“People -- ­and developers -- ­are finally starting to listen. Many security updates happen automatically so users don't have to remember to manually update their systems.”

Oh what an irony.
a) In the wake of Win 7/8/10:
Is there still any serious Mi$o user out there who hasn’t disabled auto update at all?
b) We can’t get software right, why should we get the autoupdate right?
One single “unintentional” autoupdate could fry half a continent or more.
Oh yes, set up autoupdate on teller machines, or your corporate servers, good idea!
(All that FOSS software stolen for big business should stop today!)

”Opening a Word or Excel document inside Google Docs …” … is insane. Did it ever happen to you that the Net was down when you needed a document? Do you want corps to vet your documents for “advertising”?

And "… sandboxes that don't compromise the entire computer.”
Um, easy to use and extremely “secure” software. Not.
Didn’t we learn that software isn’t perfect?

No, it’s not the user.
Think of your neighbor’s (not to insult you personally!) teenagers responsibility.
Do you see any?
The user is not responsible for the device, HW or SW, but for the use of it.

Keep the responsibility where it belongs to - here at the device manufacturer.

Sancho_POctober 3, 2016 3:50 PM

@Couldn'tPossiblyComment (09:25 AM)

“I understand that particularly in the US, rights is something of a touchy issue, but would it be completely unreasonable and a violation of rights to add into that list [of user responsibility]:

* Leave an office router with a known default password? …”

Yes, it would be completely unreasonable.
As it is completely unreasonable to sell devices with default passwords.
Imagine a safety lock manufacturer selling all locks with a default key and delegate the change of the key after installing to the customer.

The smarter idea would be to supply a piece of paper with the individual key to each router. If the key is lost by the customer (but needed), I’d happily sell them a new router (or two, one as a spare, just in case).

It’s not the customer, it’s the manufacturer.

James MacOctober 3, 2016 4:26 PM

So by analogy, you and Frau Sasse would be happy to let a blind 13-year old drive two tons of car on the highway and when the inevitable crash happened, you would blame the lack of adequate collision avoidance devices on other vehicles?

pepperOctober 3, 2016 5:53 PM

Funny thing is that everyone disagrees on what to do actually. People like Mrs Sasse and also Bruce in above post don't give much specifics on what to do, they only repeat what we already knew. People can't remember passwords, warnings are bad, duh..

The only people I know who had some useful/concrete answers were DJB and pgut001.

Sancho_POctober 3, 2016 6:39 PM

@James Mac

Good shot, my dear, but a better analogy might be that a blind 13-year old is qualified to operate a computer, but a brainless 13-year old is not.
Oh boy!

tyrOctober 3, 2016 7:11 PM


It seems to me that breaking the physical
connections that expose all of this to
risks makes better sense. Instead they are
busy wiring everything into the interNet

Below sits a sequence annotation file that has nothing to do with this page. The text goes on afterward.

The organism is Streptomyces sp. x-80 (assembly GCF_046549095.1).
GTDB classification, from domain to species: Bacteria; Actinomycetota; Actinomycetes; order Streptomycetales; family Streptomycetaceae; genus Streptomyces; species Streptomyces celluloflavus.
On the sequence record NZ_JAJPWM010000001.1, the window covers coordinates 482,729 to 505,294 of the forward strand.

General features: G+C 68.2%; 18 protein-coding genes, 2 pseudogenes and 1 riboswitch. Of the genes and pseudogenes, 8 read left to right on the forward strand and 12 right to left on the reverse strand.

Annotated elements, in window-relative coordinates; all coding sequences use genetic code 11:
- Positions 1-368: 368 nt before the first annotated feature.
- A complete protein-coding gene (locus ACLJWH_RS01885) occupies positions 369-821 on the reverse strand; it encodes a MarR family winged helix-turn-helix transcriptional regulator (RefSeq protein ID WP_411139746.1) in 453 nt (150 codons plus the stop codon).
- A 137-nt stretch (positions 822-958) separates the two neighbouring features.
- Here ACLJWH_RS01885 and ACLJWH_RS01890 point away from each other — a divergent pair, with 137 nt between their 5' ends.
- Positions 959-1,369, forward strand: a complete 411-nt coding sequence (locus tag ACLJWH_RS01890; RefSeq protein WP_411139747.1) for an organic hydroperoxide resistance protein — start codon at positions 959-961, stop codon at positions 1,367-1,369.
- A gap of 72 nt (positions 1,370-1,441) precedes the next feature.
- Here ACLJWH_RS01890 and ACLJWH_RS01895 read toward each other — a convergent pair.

because it is possible, with no thought for
the consequences. If movie films were made
in the old way they wouldn't require any of
the elaborate nuttiness that surrounds the
digital worlds mad schemes. By restricting
the users to those with physical access to
the hardware you eliminate a horde of Nigerian
Phishmongers along with the giant corpseboys
looking ovver everyones shoulders 24/7.

So the first question to ask yourself "does
this have to be connected to the Net ??"
If the answer is no, don't hook it to the Net.

The same goes for the users, if they have no
reason to be on the Net disconnect them into
a walled garden so they can swap recipes and
jokes and grandmas favourite pictures without
being able to impact business.

Of course this breaks the mad scheme that has
all of everyones eggs in one badly designed
basket groaning under the strain of carrying
that load. In the good olde dayes, you weren't
allowed to touch a computer or even sweep up
around one unless you had a PhD and a lab smock.
The first passwords were there to keep the holy
machine sacred lest the unworthy touch them and
ruin things. now every member of the sub-genius
class of folk carries one in their pocket and
you want to blame them for being irresponsible.
That's a lot easier than getting smarter about
security as a collective action of the comp
types.

Any lock system only has to be good enough to
make honest people stay honest, after that it
is a waste of time and money.

Clive RobinsonOctober 3, 2016 9:20 PM

@ Bruce,

Traditionally, we've thought about security and usability as a trade-off

You forgot to add "because we had to".

This is because "security costs" not just in programmer time but CPU thus user time, increased memory etc etc. And for most of the time it was a miracle that things actually worked at all. Thus security has almost always been a very distant thought well behind "lets get it working", "lets make it usable within resources" etc.

We glibly talk about "Security -v- Usability" and don't go further thus we are in effect lying to ourselves.